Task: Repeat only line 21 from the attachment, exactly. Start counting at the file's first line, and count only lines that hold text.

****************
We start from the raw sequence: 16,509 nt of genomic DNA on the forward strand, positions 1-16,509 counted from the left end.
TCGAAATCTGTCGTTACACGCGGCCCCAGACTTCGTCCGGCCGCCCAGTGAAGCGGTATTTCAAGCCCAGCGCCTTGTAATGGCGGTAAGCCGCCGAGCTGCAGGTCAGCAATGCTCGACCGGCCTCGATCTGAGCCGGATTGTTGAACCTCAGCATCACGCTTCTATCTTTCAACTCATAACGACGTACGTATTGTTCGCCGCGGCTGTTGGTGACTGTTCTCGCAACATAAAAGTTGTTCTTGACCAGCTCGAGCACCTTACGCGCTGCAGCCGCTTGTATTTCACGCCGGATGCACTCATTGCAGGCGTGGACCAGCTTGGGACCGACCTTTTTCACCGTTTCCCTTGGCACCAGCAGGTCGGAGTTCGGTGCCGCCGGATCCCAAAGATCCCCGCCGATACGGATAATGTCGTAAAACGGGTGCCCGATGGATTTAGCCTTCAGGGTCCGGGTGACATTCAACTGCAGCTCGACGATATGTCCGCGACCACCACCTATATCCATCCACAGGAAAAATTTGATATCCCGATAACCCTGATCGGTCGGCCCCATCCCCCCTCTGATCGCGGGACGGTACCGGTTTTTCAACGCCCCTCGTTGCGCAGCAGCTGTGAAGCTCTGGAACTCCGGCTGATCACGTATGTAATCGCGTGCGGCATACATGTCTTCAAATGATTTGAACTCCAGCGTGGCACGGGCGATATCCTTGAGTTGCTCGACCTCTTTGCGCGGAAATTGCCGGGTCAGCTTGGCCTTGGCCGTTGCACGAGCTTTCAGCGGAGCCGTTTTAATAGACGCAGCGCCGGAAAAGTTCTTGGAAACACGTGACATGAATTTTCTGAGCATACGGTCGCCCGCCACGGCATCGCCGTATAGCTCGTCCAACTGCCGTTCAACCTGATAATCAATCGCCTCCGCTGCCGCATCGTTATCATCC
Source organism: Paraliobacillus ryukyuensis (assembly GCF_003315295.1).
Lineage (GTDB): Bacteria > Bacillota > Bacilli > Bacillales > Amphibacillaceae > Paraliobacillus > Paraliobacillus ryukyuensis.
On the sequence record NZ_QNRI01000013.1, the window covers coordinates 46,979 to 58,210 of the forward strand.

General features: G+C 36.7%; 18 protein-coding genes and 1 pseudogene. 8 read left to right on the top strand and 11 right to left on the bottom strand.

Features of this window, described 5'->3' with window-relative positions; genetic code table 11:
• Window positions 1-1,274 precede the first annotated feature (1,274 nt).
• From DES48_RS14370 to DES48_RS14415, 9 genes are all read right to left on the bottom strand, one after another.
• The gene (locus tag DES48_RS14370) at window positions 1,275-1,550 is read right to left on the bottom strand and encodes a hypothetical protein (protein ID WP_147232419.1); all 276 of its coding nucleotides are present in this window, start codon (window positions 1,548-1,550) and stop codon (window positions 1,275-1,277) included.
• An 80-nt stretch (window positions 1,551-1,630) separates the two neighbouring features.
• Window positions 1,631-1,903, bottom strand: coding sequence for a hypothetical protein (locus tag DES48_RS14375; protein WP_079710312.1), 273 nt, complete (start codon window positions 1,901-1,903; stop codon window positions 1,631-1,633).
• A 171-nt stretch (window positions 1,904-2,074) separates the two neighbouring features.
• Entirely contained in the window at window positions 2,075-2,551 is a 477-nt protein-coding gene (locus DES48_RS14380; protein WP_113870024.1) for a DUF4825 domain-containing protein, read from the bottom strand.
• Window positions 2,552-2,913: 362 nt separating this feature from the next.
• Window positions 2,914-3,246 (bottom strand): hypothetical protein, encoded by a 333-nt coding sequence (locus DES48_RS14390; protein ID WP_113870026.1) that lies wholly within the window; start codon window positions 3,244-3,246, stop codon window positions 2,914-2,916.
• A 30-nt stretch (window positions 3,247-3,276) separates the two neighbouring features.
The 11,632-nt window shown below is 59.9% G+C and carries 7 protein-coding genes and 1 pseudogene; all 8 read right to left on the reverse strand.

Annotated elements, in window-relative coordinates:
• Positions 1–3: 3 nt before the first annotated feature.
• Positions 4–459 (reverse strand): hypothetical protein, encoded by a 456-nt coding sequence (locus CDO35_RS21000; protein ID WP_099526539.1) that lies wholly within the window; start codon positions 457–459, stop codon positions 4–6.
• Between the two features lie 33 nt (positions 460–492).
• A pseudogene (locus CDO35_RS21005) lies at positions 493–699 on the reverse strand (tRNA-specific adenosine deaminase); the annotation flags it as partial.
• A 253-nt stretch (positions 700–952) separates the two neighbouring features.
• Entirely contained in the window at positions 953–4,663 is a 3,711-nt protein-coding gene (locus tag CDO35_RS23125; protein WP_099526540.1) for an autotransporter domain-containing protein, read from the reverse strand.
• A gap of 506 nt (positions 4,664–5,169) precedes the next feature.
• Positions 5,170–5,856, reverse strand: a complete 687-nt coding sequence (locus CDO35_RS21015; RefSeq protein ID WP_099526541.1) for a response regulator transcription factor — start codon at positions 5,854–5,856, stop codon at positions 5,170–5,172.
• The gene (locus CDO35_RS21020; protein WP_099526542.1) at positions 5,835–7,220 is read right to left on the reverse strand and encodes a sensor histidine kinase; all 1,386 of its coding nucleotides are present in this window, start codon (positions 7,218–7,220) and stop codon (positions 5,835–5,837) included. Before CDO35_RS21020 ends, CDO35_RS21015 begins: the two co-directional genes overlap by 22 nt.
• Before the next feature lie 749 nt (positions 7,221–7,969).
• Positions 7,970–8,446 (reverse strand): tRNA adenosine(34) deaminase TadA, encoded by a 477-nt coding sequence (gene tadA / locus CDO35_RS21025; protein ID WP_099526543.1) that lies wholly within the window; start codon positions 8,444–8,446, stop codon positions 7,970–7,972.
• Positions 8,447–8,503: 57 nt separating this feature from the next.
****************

• Positions 4–459 (reverse strand): hypothetical protein, encoded by a 456-nt coding sequence (locus CDO35_RS21000; protein ID WP_099526539.1) that lies wholly within the window; start codon positions 457–459, stop codon positions 4–6.